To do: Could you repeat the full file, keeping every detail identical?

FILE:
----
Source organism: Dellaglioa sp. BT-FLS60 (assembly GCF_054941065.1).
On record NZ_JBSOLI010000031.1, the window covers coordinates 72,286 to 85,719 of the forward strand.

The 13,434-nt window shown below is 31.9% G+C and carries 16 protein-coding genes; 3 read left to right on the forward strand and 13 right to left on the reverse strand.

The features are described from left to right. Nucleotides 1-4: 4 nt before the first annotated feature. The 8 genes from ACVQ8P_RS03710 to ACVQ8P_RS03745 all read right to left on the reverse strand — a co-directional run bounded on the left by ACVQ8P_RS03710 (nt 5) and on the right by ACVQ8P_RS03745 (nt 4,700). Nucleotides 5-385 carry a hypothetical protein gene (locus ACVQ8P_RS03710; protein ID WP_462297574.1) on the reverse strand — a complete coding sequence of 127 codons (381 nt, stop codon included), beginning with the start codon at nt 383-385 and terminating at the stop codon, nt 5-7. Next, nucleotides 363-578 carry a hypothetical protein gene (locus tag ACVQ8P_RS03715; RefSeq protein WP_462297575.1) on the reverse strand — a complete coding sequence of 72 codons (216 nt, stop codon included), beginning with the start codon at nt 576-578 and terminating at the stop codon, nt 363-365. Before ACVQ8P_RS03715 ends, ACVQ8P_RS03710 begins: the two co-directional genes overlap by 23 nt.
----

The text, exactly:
Source organism: Dellaglioa sp. BT-FLS60 (assembly GCF_054941065.1).
On record NZ_JBSOLI010000031.1, the window covers coordinates 72,286 to 85,719 of the forward strand.

The 13,434-nt window shown below is 31.9% G+C and carries 16 protein-coding genes; 3 read left to right on the forward strand and 13 right to left on the reverse strand.

The features are described from left to right. Nucleotides 1-4: 4 nt before the first annotated feature. The 8 genes from ACVQ8P_RS03710 to ACVQ8P_RS03745 all read right to left on the reverse strand — a co-directional run bounded on the left by ACVQ8P_RS03710 (nt 5) and on the right by ACVQ8P_RS03745 (nt 4,700). Nucleotides 5-385 carry a hypothetical protein gene (locus ACVQ8P_RS03710; protein ID WP_462297574.1) on the reverse strand — a complete coding sequence of 127 codons (381 nt, stop codon included), beginning with the start codon at nt 383-385 and terminating at the stop codon, nt 5-7. Next, nucleotides 363-578 carry a hypothetical protein gene (locus tag ACVQ8P_RS03715; RefSeq protein WP_462297575.1) on the reverse strand — a complete coding sequence of 72 codons (216 nt, stop codon included), beginning with the start codon at nt 576-578 and terminating at the stop codon, nt 363-365. Before ACVQ8P_RS03715 ends, ACVQ8P_RS03710 begins: the two co-directional genes overlap by 23 nt.